Chironomids

If you ever plan to do any sort of lake fishing, it’s in your best interest to become as knowledgeable as possible about chironomids. And if you’re cheap like me, learning how to tie these flies can save you a decent chunk of money. The patterns are quick, easy and inexpensive to tie.

A few of my favorites are:

Chironomids, like the caddisfly, go through a complete metamorphosis: egg, larvae, pupa and adult. After hatching from the egg, the larvae bury themselves in mud/rocks at the bottom of a lake where they slowly begin to gather nutrients and grow. Eventually, the larvae will build small casings for themselves to live in until they’ve reached the pupal stage.

At this point they break free from their casing and make their way to the surface to finish their life cycle. During this process their bodies produce a gas which allows them to float to the surface. This gas is what creates a shine to the pupa and is the reason why a lot of chironomid pupa patterns use floss or tinsel as the body.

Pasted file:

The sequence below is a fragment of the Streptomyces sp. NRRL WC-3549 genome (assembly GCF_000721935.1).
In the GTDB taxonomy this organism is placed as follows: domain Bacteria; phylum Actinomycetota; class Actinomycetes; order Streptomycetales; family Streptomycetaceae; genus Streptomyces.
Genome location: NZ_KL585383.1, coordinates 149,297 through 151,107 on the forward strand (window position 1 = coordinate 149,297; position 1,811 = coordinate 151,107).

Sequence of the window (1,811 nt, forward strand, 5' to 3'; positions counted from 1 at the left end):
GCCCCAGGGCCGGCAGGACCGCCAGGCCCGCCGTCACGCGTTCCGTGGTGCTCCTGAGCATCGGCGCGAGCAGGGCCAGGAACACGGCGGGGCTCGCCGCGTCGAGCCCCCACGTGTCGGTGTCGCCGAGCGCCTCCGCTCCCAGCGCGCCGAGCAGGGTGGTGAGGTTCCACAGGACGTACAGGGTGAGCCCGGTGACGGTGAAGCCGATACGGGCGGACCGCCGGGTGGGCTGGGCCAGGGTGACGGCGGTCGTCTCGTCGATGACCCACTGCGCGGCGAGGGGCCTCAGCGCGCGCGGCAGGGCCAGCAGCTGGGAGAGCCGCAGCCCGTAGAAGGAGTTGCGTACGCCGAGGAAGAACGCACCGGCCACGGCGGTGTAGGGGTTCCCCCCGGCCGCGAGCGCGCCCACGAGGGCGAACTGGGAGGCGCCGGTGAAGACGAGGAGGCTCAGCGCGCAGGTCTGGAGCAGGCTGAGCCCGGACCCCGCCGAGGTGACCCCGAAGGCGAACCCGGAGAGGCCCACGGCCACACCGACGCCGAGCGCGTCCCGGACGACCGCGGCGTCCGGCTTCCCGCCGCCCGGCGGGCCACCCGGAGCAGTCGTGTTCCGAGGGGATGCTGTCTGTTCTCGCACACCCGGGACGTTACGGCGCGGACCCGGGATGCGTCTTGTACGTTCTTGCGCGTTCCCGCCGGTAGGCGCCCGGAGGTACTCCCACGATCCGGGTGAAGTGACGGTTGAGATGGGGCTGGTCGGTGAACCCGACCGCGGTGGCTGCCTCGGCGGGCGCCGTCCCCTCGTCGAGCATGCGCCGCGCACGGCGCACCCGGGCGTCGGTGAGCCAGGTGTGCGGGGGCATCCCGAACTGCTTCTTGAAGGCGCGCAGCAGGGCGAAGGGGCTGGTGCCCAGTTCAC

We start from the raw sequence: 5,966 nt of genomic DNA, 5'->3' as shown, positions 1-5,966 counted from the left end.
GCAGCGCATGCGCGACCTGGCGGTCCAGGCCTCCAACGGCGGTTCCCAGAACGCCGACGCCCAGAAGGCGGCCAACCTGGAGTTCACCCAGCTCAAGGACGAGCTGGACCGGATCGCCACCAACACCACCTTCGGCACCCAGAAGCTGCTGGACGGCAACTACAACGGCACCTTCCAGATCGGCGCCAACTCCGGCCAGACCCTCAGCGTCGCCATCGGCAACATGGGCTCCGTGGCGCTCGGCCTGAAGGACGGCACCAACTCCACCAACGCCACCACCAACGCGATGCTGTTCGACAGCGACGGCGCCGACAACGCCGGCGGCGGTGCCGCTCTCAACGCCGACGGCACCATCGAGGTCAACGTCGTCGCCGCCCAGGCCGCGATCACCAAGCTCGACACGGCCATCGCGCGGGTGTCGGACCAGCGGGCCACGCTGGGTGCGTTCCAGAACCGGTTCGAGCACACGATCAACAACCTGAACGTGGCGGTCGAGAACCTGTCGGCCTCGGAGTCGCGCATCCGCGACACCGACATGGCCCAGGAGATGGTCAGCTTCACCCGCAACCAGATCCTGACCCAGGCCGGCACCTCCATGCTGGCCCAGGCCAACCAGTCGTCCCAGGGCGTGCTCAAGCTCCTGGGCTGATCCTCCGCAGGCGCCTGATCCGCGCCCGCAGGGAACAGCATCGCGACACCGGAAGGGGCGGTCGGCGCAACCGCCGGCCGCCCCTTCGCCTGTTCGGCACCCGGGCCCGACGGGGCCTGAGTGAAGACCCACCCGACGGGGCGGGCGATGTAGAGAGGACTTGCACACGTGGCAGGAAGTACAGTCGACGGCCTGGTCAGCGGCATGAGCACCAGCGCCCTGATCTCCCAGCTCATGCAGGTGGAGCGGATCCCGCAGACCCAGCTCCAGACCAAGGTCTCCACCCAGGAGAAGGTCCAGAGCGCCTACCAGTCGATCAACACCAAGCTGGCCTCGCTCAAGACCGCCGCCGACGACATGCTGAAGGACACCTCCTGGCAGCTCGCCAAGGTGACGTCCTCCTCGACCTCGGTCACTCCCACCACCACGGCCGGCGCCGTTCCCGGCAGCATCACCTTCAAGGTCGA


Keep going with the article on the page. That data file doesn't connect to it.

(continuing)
The chironomid pupa also has a distinctly segmented body, which is something to be considered when tying chironomid patterns.

Most people fishing lakes key in on the ascension stage when the chironomid pupa is making its way to the surface. The bugs often hatch by the thousands and fish can get their fill by cruising beneath the surface of the water and gobbling up hundreds of chironomid pupa.

Because chironomids are so abundant in lakes, it is also effective to hone in on the larvae stage by dropping a larvae pattern near the bottom of a lake to grab the attention of fish that are keyed in on chironomid larvae. Early spring and late fall are ideal times to fish chironomid larvae patterns as the major hatches have not yet begun, or are already over.

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